The Relationship Between Age, Neural Differentiation, and Memory Performance




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Society for Neuroscience


Healthy aging is associated with decreased neural selectivity (dedifferentiation) in category-selective cortical regions. This finding has prompted the suggestion that dedifferentiation contributes to age-related cognitive decline. Consistent with this possibility, dedifferentiation has been reported to negatively correlate with fluid intelligence in older adults. Here, we examined whether dedifferentiation is associated with performance in another cognitive domain- episodic memory-that is also highly vulnerable to aging. Given the proposed role of dedifferentiation in age-related cognitive decline, we predicted there would be a stronger link between dedifferentiation and episodic memory performance in older than in younger adults. Young (18 -30 years) and older (64 -75 years) male and female humans underwent fMRI scanning while viewing images of objects and scenes before a subsequent recognition memory test. We computed a differentiation index in two regions of interest (ROIs): parahippocampal place area (PPA) and lateral occipital complex (LOC). This index quantified the selectivity of the BOLD response to preferred versus nonpreferred category of an ROI (scenes for PPA, objects for LOC). The differentiation index in the PPA, but not the LOC, was lower in older than in younger adults. Additionally, the PPA differentiation index predicted recognition memory performance for the studied items. This relationship was independent of and not moderated by age. The PPA differentiation index also predicted performance on a latent "fluency" factor derived from a neuropsychological test battery; this relationship was also age invariant. These findings suggest that two independent factors, one associated with age, and the other with cognitive performance, influence neural differentiation.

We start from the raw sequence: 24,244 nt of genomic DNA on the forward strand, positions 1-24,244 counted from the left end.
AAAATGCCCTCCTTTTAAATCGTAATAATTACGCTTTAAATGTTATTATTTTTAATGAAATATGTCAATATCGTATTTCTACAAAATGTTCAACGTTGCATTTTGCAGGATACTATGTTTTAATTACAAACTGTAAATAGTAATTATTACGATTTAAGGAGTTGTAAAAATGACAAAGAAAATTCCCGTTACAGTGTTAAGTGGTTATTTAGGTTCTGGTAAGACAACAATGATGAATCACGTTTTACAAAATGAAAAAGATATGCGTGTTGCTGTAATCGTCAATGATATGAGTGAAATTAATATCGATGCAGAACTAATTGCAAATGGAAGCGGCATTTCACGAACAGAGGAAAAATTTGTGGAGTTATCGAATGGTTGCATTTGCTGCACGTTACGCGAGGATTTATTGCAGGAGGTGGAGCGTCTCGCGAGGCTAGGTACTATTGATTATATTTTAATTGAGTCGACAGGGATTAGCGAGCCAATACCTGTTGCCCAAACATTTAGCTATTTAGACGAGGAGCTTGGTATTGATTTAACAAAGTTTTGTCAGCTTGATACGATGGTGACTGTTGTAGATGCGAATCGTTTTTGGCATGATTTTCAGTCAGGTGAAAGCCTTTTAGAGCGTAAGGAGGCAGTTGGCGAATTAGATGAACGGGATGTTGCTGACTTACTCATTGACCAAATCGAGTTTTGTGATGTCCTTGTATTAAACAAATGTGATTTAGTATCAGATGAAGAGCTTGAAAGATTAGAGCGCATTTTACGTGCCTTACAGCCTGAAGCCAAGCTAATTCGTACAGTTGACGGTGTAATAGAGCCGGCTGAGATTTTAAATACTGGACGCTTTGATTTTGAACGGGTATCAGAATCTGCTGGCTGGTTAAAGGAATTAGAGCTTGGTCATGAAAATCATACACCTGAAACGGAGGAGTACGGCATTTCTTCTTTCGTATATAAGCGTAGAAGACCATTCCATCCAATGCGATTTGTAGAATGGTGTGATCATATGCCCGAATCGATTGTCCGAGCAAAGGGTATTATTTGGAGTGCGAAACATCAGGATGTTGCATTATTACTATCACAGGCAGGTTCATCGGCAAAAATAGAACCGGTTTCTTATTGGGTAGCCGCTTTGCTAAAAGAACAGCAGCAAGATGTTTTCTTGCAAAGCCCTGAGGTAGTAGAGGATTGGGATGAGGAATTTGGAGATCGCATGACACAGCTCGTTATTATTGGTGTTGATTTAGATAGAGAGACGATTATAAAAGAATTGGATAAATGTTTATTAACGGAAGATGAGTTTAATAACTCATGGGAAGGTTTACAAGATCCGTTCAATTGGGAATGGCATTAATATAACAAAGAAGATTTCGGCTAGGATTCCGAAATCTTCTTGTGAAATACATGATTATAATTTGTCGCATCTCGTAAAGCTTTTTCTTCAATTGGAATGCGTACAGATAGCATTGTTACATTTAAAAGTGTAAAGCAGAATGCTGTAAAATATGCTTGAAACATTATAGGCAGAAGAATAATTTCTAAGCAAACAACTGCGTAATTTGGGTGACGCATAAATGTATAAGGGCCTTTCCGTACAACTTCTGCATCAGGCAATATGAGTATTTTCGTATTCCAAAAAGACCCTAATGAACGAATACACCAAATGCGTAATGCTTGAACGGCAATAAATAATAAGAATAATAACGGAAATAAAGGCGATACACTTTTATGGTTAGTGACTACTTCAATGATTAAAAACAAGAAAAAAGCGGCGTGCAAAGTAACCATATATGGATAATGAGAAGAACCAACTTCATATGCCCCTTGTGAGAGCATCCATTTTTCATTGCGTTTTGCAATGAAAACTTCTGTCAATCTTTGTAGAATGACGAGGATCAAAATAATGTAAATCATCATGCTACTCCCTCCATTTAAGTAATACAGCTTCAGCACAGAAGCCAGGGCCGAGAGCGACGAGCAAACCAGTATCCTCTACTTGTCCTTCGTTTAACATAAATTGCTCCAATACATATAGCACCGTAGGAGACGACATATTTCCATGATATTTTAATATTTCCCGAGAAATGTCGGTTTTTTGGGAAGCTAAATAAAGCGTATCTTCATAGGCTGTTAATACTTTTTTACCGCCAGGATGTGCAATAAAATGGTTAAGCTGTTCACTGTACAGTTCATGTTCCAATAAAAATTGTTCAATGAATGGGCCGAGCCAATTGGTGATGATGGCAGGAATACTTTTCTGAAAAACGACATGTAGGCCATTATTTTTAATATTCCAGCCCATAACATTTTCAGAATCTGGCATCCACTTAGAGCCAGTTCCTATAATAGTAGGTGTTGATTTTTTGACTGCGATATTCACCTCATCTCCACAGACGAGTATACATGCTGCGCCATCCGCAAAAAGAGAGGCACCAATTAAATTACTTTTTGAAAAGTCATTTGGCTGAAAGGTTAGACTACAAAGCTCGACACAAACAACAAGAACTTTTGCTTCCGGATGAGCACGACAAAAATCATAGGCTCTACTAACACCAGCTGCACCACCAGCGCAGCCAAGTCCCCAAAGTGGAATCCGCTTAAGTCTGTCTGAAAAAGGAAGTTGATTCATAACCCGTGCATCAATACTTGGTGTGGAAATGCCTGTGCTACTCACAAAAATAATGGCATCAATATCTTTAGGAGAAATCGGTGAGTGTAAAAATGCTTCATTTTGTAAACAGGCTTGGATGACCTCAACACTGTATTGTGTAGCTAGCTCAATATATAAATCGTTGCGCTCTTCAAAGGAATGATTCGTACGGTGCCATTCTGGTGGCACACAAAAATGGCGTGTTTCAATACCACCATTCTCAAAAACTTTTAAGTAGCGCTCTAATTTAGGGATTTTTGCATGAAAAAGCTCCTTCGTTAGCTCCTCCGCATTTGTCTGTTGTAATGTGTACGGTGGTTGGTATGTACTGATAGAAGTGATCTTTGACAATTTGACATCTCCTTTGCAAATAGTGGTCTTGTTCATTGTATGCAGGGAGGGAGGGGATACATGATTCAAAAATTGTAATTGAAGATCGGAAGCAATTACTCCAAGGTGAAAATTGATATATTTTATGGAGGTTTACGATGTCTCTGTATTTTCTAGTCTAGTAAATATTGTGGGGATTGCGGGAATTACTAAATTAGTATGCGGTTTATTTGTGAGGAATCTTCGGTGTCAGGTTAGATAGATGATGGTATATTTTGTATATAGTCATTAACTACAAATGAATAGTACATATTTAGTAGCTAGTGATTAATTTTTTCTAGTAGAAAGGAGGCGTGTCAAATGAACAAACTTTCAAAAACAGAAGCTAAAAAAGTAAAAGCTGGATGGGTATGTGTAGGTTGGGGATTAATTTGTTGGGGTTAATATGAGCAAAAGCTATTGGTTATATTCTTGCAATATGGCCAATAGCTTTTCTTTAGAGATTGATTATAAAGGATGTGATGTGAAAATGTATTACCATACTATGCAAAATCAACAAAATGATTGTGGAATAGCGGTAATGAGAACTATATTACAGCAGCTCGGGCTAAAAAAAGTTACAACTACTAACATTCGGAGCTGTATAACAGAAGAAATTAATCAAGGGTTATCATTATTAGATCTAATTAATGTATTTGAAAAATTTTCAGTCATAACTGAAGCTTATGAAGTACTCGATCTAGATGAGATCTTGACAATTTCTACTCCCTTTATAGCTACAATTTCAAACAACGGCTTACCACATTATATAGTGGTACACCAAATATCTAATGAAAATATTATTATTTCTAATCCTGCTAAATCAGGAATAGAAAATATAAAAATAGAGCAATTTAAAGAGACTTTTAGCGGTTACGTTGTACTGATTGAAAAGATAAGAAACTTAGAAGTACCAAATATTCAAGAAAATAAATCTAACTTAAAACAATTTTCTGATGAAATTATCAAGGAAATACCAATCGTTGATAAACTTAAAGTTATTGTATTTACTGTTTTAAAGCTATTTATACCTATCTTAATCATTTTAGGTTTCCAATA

Older people, Hippocampus (Brain), Memory—Recognition (Psychology), Mild cognitive impairment, Human life spans, Recollection (Psychology), Alzheimer's disease, Adulthood

National Institute on Aging Grants AG039103 and AG049583


©2019 The Authors